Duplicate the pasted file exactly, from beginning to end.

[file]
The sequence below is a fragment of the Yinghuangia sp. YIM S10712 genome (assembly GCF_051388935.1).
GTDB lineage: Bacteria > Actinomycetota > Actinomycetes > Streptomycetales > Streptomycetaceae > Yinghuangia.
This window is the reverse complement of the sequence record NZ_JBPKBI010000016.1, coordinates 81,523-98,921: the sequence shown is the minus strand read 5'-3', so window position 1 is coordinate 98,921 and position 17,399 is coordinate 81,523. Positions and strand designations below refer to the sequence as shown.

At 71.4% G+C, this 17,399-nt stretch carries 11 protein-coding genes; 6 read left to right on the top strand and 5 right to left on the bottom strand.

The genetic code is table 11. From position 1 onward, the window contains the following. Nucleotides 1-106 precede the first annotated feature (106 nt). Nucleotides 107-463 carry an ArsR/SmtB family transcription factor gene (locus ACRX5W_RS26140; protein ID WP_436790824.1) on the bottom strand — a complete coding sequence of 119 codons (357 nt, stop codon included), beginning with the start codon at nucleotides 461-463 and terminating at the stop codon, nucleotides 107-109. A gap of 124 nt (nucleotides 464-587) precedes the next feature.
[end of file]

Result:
The sequence below is a fragment of the Yinghuangia sp. YIM S10712 genome (assembly GCF_051388935.1).
GTDB lineage: Bacteria > Actinomycetota > Actinomycetes > Streptomycetales > Streptomycetaceae > Yinghuangia.
This window is the reverse complement of the sequence record NZ_JBPKBI010000016.1, coordinates 81,523-98,921: the sequence shown is the minus strand read 5'-3', so window position 1 is coordinate 98,921 and position 17,399 is coordinate 81,523. Positions and strand designations below refer to the sequence as shown.

At 71.4% G+C, this 17,399-nt stretch carries 11 protein-coding genes; 6 read left to right on the top strand and 5 right to left on the bottom strand.

The genetic code is table 11. From position 1 onward, the window contains the following. Nucleotides 1-106 precede the first annotated feature (106 nt). Nucleotides 107-463 carry an ArsR/SmtB family transcription factor gene (locus ACRX5W_RS26140; protein ID WP_436790824.1) on the bottom strand — a complete coding sequence of 119 codons (357 nt, stop codon included), beginning with the start codon at nucleotides 461-463 and terminating at the stop codon, nucleotides 107-109. A gap of 124 nt (nucleotides 464-587) precedes the next feature.